If you have worked with your present team and the technology platform (language, framework, server OS, etc) before, then you can look at previous projects and work backwards from known project length to establish a good average for developer days elapsed per web page completed. But all too often it's a matter of new faces and new technologies for every new development project. Here are my fuzzy guidelines for estimates under these circumstances:
|2||An excellent development team, very familiar with the technology platform. A platform that offers effective rapid development for this particular project.|
|3||A good team and lightweight technology platform. A startup company project, or other project with little to no management oversight.|
|4||Any project within a big company. An average development team, or good team unfamiliar with the language and development platform. A technology platform or framework that is inherently clunky.|
The more that you are hampered by big company processes, interventionist management, a clunky choice of technology, or a poor development team, then the longer a project requires to complete.
4. The End Result: a Count of Developer Days
Page count multiplied by the factor above provides the estimated number of developer days you'll need to bring the project to a close. Obviously if your estimate is 300 man days, you can't just bring on 10 developers and have it done in a month - use common sense in figuring out team size and estimated calendar length of the project. My experience has been that if you're faced with a task or functional component that will take four developers three calendar months to complete, then you are unlikely to gain much benefit from adding more people to that team. The reasons for this are far outside the scope of this post, but you might start with a reading of the Mythical Man-Month.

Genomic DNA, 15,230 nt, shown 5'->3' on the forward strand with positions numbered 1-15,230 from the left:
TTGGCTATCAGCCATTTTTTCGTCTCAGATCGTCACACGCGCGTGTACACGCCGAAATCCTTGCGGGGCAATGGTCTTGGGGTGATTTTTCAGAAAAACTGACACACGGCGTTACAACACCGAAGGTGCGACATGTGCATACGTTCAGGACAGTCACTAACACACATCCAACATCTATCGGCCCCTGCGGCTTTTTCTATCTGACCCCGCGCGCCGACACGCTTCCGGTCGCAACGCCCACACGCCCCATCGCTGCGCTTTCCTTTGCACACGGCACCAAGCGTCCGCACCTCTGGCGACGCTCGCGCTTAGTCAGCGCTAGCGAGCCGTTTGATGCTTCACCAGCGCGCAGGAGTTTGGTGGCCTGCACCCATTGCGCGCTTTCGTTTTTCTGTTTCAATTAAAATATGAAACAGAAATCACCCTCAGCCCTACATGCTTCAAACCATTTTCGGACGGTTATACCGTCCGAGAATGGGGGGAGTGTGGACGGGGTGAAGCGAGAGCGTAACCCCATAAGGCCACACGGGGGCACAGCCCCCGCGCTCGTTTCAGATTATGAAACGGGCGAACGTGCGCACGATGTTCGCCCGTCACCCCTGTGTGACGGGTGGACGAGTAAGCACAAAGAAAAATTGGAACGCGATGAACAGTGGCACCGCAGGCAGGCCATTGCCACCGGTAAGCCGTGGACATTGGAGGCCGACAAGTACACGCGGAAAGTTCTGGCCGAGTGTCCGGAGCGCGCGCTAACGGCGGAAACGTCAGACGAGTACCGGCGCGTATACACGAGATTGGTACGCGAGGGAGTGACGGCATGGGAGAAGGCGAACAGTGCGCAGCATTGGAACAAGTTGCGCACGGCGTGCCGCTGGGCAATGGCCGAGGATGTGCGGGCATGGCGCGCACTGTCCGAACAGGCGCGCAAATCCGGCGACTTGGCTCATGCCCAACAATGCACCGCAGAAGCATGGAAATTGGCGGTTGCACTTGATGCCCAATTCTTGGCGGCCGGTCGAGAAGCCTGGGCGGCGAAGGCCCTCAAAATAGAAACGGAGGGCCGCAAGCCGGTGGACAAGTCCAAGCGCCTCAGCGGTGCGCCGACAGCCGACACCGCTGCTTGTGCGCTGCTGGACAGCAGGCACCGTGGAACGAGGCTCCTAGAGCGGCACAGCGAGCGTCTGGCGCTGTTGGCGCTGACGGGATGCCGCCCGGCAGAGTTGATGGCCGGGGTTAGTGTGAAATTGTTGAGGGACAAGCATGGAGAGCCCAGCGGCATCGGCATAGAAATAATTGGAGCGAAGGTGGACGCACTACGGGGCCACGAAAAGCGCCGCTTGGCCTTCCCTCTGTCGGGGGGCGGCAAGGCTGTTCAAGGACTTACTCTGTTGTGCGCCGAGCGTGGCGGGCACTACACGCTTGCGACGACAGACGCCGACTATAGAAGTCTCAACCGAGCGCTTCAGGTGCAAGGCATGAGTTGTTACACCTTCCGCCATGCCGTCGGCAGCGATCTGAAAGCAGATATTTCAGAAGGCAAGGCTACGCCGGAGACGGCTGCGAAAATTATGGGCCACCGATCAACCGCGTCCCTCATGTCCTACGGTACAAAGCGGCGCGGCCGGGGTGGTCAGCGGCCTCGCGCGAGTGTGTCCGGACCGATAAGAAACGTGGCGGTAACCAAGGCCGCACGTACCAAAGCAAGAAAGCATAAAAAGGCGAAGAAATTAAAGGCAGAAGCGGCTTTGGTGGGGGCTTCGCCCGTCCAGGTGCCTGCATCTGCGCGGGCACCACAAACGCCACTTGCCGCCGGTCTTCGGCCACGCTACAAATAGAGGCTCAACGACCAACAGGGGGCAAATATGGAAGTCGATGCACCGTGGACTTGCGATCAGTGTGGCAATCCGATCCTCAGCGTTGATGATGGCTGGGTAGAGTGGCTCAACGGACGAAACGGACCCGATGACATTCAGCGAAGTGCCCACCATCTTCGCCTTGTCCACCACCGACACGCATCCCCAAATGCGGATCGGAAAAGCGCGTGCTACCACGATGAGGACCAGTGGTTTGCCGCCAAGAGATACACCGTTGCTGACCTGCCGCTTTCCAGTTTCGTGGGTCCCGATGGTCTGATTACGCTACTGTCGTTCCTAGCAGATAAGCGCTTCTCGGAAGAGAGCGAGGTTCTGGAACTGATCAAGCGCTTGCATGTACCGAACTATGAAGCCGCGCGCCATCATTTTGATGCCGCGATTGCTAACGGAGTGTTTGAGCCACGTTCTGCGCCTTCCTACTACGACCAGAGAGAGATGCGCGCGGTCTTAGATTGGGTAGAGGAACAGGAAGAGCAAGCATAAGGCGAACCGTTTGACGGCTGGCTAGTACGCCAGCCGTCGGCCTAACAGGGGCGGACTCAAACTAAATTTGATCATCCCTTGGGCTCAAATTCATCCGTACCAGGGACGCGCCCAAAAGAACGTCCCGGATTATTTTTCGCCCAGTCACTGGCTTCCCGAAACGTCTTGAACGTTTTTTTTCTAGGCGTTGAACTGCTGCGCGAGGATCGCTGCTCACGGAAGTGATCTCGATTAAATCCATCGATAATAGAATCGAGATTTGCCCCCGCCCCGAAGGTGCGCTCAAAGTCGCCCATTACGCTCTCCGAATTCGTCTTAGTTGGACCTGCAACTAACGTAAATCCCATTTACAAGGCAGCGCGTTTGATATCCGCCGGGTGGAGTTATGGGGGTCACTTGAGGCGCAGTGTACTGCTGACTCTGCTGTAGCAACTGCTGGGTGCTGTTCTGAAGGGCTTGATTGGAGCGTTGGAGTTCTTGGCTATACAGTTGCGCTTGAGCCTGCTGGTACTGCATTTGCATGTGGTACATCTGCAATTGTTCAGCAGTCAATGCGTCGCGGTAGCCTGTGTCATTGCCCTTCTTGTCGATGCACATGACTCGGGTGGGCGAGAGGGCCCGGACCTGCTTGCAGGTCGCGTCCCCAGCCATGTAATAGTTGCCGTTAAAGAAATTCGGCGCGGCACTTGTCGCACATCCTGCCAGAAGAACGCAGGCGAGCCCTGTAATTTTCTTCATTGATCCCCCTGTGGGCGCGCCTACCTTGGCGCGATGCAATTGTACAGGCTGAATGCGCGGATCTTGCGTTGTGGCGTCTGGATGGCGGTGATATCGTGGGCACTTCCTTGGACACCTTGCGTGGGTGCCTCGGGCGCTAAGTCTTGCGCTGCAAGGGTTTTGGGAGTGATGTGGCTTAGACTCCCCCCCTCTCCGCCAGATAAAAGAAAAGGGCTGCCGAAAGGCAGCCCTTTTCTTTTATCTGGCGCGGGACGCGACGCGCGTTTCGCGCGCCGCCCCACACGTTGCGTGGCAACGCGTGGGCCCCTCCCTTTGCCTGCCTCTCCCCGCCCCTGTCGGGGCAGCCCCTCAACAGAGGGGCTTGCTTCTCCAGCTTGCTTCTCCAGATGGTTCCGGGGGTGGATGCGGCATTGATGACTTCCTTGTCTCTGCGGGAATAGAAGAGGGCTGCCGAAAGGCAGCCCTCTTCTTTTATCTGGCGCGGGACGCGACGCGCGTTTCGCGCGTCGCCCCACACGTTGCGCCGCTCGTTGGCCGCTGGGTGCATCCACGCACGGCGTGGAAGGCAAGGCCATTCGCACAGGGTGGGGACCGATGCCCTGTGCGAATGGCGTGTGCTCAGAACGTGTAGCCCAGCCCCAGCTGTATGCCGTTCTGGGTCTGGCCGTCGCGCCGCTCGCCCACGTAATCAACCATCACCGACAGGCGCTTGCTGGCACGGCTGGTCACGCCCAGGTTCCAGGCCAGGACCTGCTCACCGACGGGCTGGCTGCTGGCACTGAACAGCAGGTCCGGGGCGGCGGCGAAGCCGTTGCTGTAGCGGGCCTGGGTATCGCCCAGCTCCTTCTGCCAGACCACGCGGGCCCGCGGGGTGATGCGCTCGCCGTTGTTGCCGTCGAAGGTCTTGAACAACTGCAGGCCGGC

Caveats Learned From Experience
The method I have described only works well for projects of six developer-months or longer. Estimates that worked out very well for me involved teams of three to five developers working over four months or longer. This is because you need a fair number of discrete functional elements in the project to allow the law of averages to work in your favor: you want to see a bell-curve distribution of time taken to complete a functional element (such as a web page), and ideally the number of unpleasant surprises and unexpected shortcuts should both be small compared to the overall number of functional elements (such as web pages). Looking at it another way, the project must be large enough that it will not be greatly impacted by one of the normal risks of software development cropping up for a couple of tasks - such as suddenly finding that one particular functional component requires ten times as long to complete as expected.
This doesn't mean that you can be complacent when risk and slow completion inevitably emerges. But having many other components of the project to reexamine or rearrange means that it is plausible to make up lost time through good planning, fortuitous shortcuts discovered while coding, and fallback positions such as excluding wish-list features.
You cannot generate a good estimate for a small project by counting the pieces and assigning a multiplier for the time taken. There simply aren't enough functional components to play the averages game with very variable completion costs. The risk to the whole project timeline is much greater when the cost of a single component unexpectedly balloons, and the ability to control this risk through good project management practices is much reduced. There are far fewer project components that can be rearranged to make up time, and the likelihood of uncovering a fortuitous shortcut is far smaller as well.
This isn't rocket science and nor should it be - it's a fast way of establishing a decent estimate for mid-sized and large web development projects. Simple approximations have their place, even in a complex environment such as the real world of software engineering, and can save you a great deal of time and grief.